7. Get the help of a professional: the process of getting a divorce is not easy, and the last thing you´ll want is to deal with all the paperwork required while going through a life-changing event. Russell Spatz has been practicing law for over 35 years, and he has the experience needed for any divorce case. Make an appointment today for a consultation: 305-442-0200.

When Would a Child be Emancipated?

What is emancipation?

Emancipation refers to the removal of disability of nonage, which means that a person gains the rights and responsibilities of an adult, or freedom from the legal control and custody of their parents. This automatically happens when a minor turns 18 years old, however, early emancipation can be obtained.

When would a child be emancipated?

If a minor is at least 16 years of age, they will be able to petition the court to be emancipated. Furthermore, the minor can be married or living separately from their parents, but he or she must be able to support themselves.

It is important to know that if a minor has been married, he or she is considered to be an adult; however, a minor can´t get married without parental consent, even if he or she is emancipated.

Some factors that can be considered to grant emancipation include that the minor is financially independent, that he or she is mature enough to handle their responsibilities and affairs, but mostly, that the emancipation is in the minor´s best interest.

Why would someone want emancipation?

There are different situations when a person might seek emancipation or might self-emancipate, here are some reasons:

· Marriage: As we mentioned before, a minor is emancipated if he or she gets married, for which parental consent is necessary.

· Economic independence: if the minor can support themselves, this is a reason for getting emancipated, or at least is a minimum requirement regardless of the reasoning behind the decision.

· Abandonment of the parental home: a minor may want emancipation if their parents are not present, or if they are unable to support him or her. Another reason is when the parents cannot physically care for the child, are abusing them, or some other situation that may put the minor at risk.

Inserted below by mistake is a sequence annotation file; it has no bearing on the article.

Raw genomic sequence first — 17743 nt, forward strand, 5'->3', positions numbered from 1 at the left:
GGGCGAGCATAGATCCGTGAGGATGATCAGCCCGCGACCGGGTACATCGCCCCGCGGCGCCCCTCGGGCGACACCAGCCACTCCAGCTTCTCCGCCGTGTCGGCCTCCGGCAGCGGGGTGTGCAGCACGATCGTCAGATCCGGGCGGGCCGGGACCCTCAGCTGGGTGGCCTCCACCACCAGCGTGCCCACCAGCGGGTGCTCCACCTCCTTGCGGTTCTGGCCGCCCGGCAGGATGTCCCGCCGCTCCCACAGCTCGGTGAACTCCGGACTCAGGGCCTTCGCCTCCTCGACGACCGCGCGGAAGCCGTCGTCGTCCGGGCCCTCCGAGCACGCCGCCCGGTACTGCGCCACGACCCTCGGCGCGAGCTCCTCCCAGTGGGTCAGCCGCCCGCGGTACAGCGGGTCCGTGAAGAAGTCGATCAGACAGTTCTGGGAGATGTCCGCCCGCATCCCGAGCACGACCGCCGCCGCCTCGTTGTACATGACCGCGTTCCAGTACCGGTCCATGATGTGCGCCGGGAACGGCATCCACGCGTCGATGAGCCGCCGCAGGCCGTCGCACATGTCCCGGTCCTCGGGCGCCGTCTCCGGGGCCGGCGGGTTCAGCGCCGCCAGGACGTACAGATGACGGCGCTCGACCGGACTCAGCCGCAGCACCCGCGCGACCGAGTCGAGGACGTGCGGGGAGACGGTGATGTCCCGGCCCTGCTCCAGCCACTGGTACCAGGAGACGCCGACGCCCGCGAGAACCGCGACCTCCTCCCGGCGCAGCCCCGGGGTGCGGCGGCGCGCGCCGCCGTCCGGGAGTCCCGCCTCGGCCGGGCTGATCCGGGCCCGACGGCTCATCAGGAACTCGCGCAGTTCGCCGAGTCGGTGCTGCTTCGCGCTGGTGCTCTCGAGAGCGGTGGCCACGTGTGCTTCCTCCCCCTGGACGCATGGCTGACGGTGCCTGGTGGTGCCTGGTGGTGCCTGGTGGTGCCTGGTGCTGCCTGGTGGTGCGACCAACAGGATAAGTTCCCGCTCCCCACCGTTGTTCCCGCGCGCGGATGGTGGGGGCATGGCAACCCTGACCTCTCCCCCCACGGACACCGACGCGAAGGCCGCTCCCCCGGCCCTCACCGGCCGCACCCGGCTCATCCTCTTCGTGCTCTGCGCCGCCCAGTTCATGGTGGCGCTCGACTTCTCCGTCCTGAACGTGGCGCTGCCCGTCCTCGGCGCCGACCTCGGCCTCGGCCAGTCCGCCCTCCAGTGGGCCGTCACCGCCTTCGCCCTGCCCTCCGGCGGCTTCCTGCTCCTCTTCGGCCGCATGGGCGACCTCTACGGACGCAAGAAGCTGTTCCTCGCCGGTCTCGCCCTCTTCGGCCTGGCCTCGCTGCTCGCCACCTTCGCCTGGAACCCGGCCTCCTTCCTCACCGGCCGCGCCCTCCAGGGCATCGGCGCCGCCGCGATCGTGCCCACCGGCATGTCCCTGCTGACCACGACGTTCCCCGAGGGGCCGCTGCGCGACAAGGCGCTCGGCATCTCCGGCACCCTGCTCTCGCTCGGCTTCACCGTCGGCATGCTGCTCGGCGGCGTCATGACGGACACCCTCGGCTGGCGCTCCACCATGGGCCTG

· Military service: If a minor is enrolled in military service and fulfills it, the minor is now considered an adult.

There are other aspects that the court may consider to grant emancipation, so if you are considering emancipation, it is important to have legal guidance from an experienced attorney to help you with all the process needed.

Children and Grief after a Divorce

Children and Grief after a Divorce

Divorce is a terrible event for any family to endure. When a couple decides to separate, it can have a ripple effect into the lives of those close to them as well. Perhaps the most negatively affected people outside of the couple themselves are the children who were products of the marriage. A divorce can be a crisis of major proportions for a child. Not only will a child lose an intact family unit, but he may also lose a standard of living, which can have lasting impacts both mentally and emotionally.

A child will undoubtedly go through a process of grieving following a divorce, and this is normal. There are steps that parents can take to help their child, but families should know to expect the following stages of grief.

Denial

The child may not be able to believe that his parents are actually separating. He may deny it, and tell himself that his parents will reunite soon. Parents should work with each other and experts to help set realistic expectations for their child.

Anger and Resentment